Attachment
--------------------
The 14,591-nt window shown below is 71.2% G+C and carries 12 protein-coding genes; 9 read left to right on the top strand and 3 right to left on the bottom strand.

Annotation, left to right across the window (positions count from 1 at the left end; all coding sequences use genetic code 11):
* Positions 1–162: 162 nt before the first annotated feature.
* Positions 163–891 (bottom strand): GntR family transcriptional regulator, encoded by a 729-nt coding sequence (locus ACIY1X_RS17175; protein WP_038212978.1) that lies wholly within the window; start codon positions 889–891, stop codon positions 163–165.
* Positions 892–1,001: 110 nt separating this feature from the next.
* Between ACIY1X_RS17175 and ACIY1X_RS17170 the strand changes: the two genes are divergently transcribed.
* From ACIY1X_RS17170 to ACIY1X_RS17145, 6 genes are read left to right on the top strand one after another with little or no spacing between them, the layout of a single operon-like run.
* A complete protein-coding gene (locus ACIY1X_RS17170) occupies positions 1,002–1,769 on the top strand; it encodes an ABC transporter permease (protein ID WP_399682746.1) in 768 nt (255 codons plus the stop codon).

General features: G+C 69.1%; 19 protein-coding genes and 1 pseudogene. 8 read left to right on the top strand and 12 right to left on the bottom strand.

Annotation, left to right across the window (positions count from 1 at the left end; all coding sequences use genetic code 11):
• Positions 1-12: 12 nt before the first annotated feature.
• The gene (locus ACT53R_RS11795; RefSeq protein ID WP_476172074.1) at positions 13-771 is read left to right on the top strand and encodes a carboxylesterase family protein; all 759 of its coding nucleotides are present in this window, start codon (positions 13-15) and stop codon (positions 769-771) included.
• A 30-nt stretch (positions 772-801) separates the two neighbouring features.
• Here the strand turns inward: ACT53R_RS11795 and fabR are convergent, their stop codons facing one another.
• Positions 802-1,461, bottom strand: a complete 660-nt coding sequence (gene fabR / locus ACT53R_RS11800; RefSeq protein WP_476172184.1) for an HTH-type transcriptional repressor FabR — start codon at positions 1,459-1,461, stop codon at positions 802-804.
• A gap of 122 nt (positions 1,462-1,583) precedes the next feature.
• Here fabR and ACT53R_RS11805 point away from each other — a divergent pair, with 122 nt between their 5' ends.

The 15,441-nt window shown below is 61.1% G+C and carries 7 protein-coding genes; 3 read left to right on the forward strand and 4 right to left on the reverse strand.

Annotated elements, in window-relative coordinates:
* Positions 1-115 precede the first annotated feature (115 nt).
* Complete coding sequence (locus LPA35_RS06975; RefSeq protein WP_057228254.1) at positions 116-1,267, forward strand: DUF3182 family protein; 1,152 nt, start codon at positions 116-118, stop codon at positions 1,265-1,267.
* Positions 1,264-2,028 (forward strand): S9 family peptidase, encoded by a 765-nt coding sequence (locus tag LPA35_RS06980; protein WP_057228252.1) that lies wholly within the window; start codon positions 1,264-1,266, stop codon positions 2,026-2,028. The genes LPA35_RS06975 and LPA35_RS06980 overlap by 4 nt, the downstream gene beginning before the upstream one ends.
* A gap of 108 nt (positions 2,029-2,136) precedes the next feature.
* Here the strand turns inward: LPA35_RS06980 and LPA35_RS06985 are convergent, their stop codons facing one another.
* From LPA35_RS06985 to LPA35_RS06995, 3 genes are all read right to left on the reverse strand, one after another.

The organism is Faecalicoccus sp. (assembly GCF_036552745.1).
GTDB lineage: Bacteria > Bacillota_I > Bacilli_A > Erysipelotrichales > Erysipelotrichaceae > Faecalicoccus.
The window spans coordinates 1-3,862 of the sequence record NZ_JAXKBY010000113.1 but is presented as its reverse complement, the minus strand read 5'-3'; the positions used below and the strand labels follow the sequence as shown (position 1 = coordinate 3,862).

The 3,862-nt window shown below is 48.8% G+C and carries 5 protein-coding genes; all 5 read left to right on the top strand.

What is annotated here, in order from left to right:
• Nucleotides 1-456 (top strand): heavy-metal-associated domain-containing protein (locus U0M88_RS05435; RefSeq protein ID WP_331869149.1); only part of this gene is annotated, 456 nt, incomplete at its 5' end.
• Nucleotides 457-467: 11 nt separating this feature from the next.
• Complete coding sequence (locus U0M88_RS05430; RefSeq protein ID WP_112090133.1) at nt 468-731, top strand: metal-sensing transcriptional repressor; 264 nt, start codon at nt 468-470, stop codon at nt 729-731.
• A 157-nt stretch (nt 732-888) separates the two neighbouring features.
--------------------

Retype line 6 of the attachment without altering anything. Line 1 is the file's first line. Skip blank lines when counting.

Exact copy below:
* Between ACIY1X_RS17175 and ACIY1X_RS17170 the strand changes: the two genes are divergently transcribed.